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We need a slugger bigger than himself

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So Barry Bonds finally reached 714 home runs. Once a seemingly unapproachable number locked up by a mythical hero, No. 714 won't be honored in any official way by Major League Baseball. That's appropriate; as Commissioner Bud Selig says, there's no reason to celebrate passing the guy in second place on the all-time home-run list, even if his name was Babe Ruth. The real record, 755, is owned by Hank Aaron.

But there's another reason why we shouldn't celebrate Mr. Bonds's ascent to 714, and it has nothing to do with whether or not the slugger lied about using steroids. Rather it's about staying focused on the true meaning of 714, and in doing so, honoring the man who became an unwitting part of the civil rights movement.

Hank Aaron broke Babe Ruth's record on a cool Atlanta night in April 1974. When he swung at a fastball down the middle of the plate from the Dodgers' Al Downing, and lofted No. 715 into the Braves' bullpen, it should have been the culmination of a joyous race (like that of Mark McGwire and Sammy Sosa's chase 24 years later). But what Aaron endured was infinitely more than the largely self-inflicted ridicule Bonds experiences as he swings for the fences. Aaron risked his life for No. 714, and his courage in quietly facing down the ugliest of threats is worth remembering now.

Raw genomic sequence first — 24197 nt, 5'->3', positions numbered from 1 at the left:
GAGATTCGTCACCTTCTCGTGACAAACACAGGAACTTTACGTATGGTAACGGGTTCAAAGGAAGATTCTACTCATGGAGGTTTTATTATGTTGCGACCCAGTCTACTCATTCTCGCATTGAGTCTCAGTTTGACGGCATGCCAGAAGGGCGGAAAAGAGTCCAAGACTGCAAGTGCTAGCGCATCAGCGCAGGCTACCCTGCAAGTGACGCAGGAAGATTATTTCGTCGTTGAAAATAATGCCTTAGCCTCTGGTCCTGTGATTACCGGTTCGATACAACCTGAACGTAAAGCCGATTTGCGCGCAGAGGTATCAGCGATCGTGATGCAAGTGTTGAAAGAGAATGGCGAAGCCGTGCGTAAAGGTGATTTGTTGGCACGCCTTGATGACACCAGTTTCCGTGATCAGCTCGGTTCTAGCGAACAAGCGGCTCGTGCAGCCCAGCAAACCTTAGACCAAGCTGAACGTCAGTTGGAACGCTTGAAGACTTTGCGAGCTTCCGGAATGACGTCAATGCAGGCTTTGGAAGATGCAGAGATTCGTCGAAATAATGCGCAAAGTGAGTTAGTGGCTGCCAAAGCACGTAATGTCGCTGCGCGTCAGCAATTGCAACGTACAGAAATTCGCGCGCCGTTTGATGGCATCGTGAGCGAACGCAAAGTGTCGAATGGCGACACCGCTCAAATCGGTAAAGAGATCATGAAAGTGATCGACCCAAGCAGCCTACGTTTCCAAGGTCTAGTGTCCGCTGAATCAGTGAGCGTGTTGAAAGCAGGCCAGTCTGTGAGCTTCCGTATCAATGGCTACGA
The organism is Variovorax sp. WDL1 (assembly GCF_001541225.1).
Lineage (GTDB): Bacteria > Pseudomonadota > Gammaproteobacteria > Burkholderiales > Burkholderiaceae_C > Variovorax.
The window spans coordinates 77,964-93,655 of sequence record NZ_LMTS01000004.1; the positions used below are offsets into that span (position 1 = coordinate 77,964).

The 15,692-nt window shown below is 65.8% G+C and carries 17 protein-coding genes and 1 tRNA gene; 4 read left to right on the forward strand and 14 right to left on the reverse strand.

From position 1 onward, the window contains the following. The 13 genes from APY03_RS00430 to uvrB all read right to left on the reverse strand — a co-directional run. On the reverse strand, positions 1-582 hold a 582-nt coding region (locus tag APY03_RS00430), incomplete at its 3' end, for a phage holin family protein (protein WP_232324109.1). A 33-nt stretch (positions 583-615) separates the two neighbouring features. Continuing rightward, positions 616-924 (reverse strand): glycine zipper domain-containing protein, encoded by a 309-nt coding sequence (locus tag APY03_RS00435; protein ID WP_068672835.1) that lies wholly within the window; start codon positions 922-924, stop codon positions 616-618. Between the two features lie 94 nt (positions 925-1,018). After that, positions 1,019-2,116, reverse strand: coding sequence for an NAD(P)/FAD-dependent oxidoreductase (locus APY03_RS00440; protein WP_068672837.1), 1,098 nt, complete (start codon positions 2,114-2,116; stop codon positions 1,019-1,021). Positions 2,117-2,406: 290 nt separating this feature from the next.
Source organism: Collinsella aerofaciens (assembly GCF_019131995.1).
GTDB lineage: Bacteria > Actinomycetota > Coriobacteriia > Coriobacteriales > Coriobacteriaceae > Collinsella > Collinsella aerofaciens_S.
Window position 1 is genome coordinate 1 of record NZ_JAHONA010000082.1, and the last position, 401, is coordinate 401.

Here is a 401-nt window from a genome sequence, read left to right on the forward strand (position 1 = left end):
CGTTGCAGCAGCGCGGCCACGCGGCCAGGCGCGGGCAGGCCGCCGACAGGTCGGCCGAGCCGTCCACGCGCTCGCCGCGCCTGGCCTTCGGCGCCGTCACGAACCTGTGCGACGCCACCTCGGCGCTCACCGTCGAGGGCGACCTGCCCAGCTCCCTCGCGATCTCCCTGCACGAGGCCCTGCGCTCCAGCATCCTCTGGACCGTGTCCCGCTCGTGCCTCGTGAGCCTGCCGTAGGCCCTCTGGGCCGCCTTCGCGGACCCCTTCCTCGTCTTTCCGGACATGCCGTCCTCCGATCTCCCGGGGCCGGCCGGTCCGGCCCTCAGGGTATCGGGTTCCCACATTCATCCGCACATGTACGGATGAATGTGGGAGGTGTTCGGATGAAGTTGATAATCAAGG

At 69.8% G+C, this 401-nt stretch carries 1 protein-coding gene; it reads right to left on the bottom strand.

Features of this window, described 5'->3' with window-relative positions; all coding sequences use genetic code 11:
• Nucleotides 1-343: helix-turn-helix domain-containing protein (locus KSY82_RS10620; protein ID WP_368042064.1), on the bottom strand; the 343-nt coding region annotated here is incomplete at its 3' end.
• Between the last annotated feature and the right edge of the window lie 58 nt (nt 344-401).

In 1972, I learned from the local sports pages that Hank, my longtime hero, was getting racially motivated hate mail as he neared Babe's record. I was a sophomore in high school at the time, and the news shocked and angered me. I wrote Hank a fan letter, urging him on, and telling him to ignore the racists.

A few weeks later, I received a letter with an Atlanta postmark. "Dear Sandy," the letter began. "I want you to know how very much I appreciate the concern and best wishes of people like yourself. If you will excuse my sentimentality, your letter of support meant much more to me than I can adequately express in words...."

The signature, in blue ink, read: "Most sincerely, Hank Aaron."

A generation later, when I wrote a book about what Aaron endured, I learned more about the hate mail - literally tons of it - and the death threats he received.

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